Chief Medical Officer (CMO), Dr Jacquiline Bisasor-McKenzie, says the number of Jamaicans to be vaccinated in the second quarter of the year, when the COVID-19 vaccine becomes available, has increased from one per cent of the population to five.
“Initially, it was one per cent that we would receive in the second quarter, but this has now increased to five per cent and what you will find is that as more vaccines are approved, more manufacturing occurs, and the numbers may change,” she said.
Dr Bisasor-McKenzie, who was speaking at a virtual press conference at the Ministry of Health and Wellness over the weekend, pointed out that the vaccine is being made available through the COVID-19 Global Access Facility (COVAX Facility), and that 16 per cent of the population will be vaccinated this year.
Jamaica is among the Caribbean Community (CARICOM) member states on whose behalf a downpayment has been made by the Caribbean Public Health Agency (CARPHA) for equitable access to a safe and effective COVID-19 vaccine.
With regard to the roll-out of the vaccine in the country, Minister of Health and Wellness, Dr Christopher Tufton had previously explained that the projected schedule is to have a vaccine ready to give to about one per cent of the initial 16 per cent of the population by April 2021, with another three per cent by mid-2021 and the remaining percentage by the end of 2021.
He had further indicated that the intention is to prioritise vaccinating the country’s health workers, who are at a very high risk of acquiring and transmitting the virus, as well as the older adults, who are among the most vulnerable to have adverse outcomes and deaths associated with COVID-19 infection.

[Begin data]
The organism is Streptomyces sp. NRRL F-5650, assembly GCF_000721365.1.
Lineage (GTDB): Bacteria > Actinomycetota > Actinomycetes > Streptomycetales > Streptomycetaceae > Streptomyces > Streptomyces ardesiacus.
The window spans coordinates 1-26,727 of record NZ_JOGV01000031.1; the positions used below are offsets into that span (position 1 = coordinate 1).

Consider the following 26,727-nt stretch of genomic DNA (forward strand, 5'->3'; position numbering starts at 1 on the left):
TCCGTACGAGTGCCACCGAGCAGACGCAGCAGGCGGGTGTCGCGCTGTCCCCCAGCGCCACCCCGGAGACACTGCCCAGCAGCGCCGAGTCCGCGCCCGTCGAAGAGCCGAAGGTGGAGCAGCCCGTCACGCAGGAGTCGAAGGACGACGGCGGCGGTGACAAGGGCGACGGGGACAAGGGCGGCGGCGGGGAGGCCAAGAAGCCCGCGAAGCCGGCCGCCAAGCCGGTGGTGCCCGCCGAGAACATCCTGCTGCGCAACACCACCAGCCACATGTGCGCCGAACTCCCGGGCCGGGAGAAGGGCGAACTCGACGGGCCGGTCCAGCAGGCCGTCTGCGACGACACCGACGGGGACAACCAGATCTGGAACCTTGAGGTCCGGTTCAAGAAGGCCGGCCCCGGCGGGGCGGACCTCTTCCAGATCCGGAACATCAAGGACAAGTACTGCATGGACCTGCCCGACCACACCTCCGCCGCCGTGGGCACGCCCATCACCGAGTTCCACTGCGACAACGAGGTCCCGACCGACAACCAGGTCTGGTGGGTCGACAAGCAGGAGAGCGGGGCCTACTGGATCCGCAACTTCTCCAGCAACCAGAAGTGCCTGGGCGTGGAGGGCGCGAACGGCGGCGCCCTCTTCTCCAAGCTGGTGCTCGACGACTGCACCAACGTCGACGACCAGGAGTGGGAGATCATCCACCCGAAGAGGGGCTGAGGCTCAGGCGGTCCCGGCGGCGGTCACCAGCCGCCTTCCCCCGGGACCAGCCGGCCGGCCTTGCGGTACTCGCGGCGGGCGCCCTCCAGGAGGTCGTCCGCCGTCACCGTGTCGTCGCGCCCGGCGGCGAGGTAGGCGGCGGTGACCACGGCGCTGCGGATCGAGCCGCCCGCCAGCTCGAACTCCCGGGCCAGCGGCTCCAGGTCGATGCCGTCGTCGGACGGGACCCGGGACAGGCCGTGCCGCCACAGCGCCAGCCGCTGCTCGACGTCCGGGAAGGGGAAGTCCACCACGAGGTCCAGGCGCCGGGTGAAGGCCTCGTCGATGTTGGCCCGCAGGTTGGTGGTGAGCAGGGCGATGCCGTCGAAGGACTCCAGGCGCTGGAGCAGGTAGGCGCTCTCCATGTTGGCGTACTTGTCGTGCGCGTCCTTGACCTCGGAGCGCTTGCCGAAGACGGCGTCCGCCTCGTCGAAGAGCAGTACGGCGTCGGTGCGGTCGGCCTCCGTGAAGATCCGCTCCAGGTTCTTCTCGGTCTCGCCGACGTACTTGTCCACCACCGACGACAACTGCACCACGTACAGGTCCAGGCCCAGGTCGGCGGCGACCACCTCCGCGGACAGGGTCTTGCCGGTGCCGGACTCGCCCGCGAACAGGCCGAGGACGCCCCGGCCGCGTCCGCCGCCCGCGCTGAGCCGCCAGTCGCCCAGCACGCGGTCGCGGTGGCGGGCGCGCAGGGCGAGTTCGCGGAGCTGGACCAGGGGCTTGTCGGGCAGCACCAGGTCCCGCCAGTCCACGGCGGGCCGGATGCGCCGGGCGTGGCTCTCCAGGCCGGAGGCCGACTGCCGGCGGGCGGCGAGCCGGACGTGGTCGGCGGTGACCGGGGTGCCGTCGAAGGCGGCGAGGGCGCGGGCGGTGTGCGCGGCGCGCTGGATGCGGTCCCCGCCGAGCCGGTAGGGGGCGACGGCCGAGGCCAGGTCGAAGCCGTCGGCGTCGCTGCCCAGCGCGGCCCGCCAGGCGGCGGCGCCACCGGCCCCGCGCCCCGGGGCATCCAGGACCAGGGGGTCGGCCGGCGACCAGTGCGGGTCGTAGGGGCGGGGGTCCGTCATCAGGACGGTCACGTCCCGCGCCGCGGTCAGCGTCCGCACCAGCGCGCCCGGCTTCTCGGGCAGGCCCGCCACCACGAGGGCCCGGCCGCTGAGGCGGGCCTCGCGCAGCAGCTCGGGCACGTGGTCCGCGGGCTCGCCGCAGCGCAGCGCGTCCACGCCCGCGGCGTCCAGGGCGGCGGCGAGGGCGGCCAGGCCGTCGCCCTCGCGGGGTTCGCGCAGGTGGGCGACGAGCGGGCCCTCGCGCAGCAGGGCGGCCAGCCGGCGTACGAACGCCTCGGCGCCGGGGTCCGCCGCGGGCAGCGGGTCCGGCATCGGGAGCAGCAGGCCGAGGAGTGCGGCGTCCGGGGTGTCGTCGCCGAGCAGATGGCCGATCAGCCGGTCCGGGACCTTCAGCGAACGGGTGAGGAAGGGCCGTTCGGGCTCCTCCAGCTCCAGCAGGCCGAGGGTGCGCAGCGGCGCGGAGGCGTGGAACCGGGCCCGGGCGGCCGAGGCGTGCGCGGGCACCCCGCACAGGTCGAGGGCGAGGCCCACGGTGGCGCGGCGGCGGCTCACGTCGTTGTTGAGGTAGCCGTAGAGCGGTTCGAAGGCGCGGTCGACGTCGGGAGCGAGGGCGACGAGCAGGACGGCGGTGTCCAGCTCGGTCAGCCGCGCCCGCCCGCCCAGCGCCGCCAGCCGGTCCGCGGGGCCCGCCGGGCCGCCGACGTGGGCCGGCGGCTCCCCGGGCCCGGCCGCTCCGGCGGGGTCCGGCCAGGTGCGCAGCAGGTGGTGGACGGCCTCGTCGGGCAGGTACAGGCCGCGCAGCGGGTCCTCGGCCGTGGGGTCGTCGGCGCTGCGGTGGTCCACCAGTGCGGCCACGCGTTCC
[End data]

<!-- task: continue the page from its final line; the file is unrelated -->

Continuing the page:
In the meantime, Dr Bisasor-McKenzie is reassuring the public that the vaccine that will be approved for use in the country is safe and there is nothing to fear.
“The development of a vaccine usually takes a long time, but I want you to appreciate the concentration of resources that have been put into the development of these vaccines over the last year, and pretty much what you would have seen done is several years of work that would have been carried out in a short period,” she said.
“So, what you see now is a culmination of those efforts. I want to reassure the public that once the vaccines have been approved and they have been investigated, and we have seen the results of the trials, you are going to have a vaccine that is safe and effective,” the CMO added.
She emphasised that people must have confidence in the process, because “it is very important that especially our vulnerable population be vaccinated as quickly as we can get the vaccines here.”